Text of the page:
Two of the pipes from Lalibela cave were subsequently tested for cannabis residue on the inside of the bowls. These tests showed conclusively that the two pipes in question were definitely used for the smoking of cannabis. This, together with the fact that no evidence of elbow-bend pipes was found, has been taken as evidence that cannabis was smoked in water pipes in thirteenth-or fourteenth-century Ethiopia. However, caution must be exercised in drawing this conclusion. There was no direct correlation between the pipes and any dates. Rather there was a general correlation between the pipes and the dates, since both were from the same levels. The sites were rather disturbed, and there was evidence that levels may have been contaminated by the extensive digging of pits. In addition, the culture of level II in both sites was similar to that of the people of the area today. Dombrowski postulated only that the excavation showed that Semitic-speaking Ethiopians had reached the Lake Tana area by c. I I00.
There is thus no compelling reason to assume that the pipes in question were deposited before the arrival of tobacco, although that is the most likely hypothesis, and it is known that these pipes were used for smoking something other than tobacco. Our best guess would be that these pipes were used before the introduction of tobacco from the New World, but this is far from proven. Perhaps advances in radiocarbon technology will allow us to obtain reliable dates from the residue in the pipes which would settle the issue of their dates. In the meantime Ethiopia, rather than Persia or southern Africa, has become the most likely place of origin of the water pipe, which may have spread during medieval times on routes similar to those used by coffee, another Ethiopian innovation.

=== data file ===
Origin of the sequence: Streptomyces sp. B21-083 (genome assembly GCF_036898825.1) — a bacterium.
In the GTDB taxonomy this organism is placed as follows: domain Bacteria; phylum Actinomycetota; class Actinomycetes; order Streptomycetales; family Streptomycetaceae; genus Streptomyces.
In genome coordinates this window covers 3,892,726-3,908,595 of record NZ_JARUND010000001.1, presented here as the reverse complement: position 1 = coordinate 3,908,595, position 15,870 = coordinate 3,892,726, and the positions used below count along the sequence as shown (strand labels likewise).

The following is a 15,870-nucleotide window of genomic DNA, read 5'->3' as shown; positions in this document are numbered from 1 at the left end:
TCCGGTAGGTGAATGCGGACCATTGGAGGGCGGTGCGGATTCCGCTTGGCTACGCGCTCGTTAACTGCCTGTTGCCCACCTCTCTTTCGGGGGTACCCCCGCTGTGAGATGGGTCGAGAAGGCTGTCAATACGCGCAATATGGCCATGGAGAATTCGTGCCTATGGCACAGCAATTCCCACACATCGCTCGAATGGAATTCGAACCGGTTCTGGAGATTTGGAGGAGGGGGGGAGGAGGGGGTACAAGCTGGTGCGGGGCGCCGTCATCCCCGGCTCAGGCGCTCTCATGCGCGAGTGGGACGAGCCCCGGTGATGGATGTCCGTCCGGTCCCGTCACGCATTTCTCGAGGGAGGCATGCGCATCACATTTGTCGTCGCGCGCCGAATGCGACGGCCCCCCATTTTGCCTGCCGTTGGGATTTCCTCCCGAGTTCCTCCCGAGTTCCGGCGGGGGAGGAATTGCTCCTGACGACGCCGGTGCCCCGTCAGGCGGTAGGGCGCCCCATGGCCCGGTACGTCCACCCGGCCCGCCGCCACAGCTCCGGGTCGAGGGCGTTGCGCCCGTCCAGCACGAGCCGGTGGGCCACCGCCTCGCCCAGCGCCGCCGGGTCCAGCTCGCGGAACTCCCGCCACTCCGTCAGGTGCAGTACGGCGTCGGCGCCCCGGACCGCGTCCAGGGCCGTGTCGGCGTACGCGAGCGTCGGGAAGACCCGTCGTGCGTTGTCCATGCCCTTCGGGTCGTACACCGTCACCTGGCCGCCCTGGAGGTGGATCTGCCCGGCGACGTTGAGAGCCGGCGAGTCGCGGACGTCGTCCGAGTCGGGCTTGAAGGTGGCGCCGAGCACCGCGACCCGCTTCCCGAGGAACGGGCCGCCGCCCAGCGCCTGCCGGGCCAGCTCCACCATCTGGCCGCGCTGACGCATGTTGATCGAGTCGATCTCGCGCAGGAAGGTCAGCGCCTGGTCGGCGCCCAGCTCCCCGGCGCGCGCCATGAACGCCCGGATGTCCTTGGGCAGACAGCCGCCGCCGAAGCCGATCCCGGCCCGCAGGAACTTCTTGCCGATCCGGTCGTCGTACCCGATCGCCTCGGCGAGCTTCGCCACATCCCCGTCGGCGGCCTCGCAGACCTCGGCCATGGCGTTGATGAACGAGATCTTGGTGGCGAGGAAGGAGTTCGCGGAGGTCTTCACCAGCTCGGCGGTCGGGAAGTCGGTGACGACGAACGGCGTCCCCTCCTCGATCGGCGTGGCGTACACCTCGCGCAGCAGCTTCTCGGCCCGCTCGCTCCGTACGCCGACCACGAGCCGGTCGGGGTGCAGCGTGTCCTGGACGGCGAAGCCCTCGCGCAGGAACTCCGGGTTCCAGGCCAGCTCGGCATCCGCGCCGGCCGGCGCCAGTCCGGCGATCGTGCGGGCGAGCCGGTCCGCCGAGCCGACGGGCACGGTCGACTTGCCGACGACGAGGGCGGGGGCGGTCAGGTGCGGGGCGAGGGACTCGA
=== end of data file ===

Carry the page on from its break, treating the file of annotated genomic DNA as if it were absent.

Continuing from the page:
From: ARCHAEOLOGICAL DATA, found in:
African Smoking and Pipes
Author: John Edward Philips
Source: The Journal of African History, Vol. 24, No. 3 (1983)
Image source: Cannabis and Tobacco in Precolonial and Colonial Africa